0
$\begingroup$

I was playing with two rings today, and put one inside the other. It made me think about how many points of a circle touch another circle that is smaller, given that the farthest point of the smaller circle in a given direction touches the farthest point of the bigger circle in the same direction.

Given a tangent line to a circle, the line is, well, tangent. Let's say you have the circle described by:

$x^2+y^2=1$

and the line described by:

$x=-1$

Obviously, those are tangent. Now, given the same circle:

$x^2+y^2=1$

but instead of a line, another circle:

$(x-1)^2+y^2 = 2^2$

Isn't it feasible to say that larger circle should have more than one intersection with the smaller circle, because given:

$L=$ distance between line and horizontally-aligned portion of smaller circle.

$C=$ distance between left half of bigger circle and horizontally-aligned portion of smaller circle.

$C$ is always less than $L$ except when $L=0$. Why can't a value of $C$ that is related to a value $L$ (related in the sense that they represent the distance from their assigned object to the smaller circle on the some vertical level) when $L$ is incredibly small be equal to $0$?

If I were to guess without doing any math, I would say $C=Lm$ where $m$ is some function or multiple that is less than zero, and changes the further the vertical distance from the x-axis.

$\endgroup$
  • $\begingroup$ Wouldn’t your basic argument also apply to the larger circle and its tangent line? That aside, in short the reason is that real numbers are dense: between any two real numbers there’s always another real number, so the distances can’t “collapse” to zero no matter how small they get. $\endgroup$ – amd Sep 29 '18 at 21:18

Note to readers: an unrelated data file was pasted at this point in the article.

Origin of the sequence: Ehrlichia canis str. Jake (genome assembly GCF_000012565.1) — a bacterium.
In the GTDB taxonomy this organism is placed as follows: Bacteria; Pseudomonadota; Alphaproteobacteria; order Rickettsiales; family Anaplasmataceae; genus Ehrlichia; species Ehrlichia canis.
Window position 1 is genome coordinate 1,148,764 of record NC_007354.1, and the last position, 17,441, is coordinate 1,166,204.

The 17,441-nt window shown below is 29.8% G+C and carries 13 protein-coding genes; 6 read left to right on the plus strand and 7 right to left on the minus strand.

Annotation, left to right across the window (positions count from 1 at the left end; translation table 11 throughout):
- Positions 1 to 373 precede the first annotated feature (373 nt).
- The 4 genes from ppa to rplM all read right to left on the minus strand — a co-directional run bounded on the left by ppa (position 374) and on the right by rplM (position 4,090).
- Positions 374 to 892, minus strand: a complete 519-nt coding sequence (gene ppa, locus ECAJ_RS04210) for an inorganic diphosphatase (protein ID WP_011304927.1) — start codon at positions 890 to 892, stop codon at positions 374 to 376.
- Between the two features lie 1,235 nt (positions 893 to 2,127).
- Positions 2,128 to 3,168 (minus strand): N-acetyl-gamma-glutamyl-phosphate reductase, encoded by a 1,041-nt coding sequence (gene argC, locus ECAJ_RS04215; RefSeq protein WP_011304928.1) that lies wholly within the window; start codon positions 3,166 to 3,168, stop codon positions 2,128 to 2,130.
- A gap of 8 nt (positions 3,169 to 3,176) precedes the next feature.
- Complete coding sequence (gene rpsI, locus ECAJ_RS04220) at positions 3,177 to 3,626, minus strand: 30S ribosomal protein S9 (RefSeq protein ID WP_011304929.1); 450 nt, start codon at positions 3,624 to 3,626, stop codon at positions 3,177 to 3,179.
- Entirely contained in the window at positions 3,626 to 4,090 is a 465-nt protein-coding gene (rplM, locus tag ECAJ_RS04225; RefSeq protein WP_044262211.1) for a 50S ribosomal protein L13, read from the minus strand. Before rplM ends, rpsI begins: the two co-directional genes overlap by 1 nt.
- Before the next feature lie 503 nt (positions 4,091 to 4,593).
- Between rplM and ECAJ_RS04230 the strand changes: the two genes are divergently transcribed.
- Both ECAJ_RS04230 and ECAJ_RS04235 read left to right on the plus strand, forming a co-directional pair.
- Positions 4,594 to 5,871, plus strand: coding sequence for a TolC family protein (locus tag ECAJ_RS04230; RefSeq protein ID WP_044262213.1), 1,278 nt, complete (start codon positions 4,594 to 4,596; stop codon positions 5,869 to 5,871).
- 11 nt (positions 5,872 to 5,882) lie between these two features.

1
$\begingroup$

We can model these points by parametric equations. First of all, we can shift everything a unit to the right to make things a bit easier. Here's how: $x=-1$ becomes $x=0$, $x^2+y^2=1$ becomes $(x-1)^2+y^2=1$, and $(x-1)^2+y^2=4$ becomes $(x-2)^2+y^2=4$.

Then, let $\phi\in[0,\frac{\pi}{2}]$. Thus, $\alpha_{1}(\phi)=(2(1-\sin \phi),2\cos\phi)$ gives a point on the upper-left quarter of the larger circle. Then $\alpha_{2}(\phi)=(1-\sin\phi,\cos\phi)$ gives a point on the smaller circle corresponding to the same angle $\phi$.

If I understand your problem correctly, your problem becomes finding out the distance between each point and the line $x=0$, and seeing if the points overlap more than once.

Short answer: they don't.

Long(er) answer: The points overlap only once because for all $\phi\in[0,\frac{\pi}{2})$, $||\alpha_{1}(\phi)||>||\alpha_{2}(\phi)||$. But then, at $\phi=\frac{\pi}{2}$, $||\alpha_{1}(\phi)||=||\alpha_{2}(\phi)||=0$, where $||u||$ denotes the distance between point $u$ and $(0,0)$. It is true that the points get infinitely close together as $\phi$ approaches $\frac{\pi}{2}$, but due to the density of the Euclidean plane, they only overlap each-other when $\phi=\frac{\pi}{2}$.

$\endgroup$

Your Answer

By clicking “Post Your Answer”, you agree to our terms of service, privacy policy and cookie policy

Not the answer you're looking for? Browse other questions tagged or ask your own question.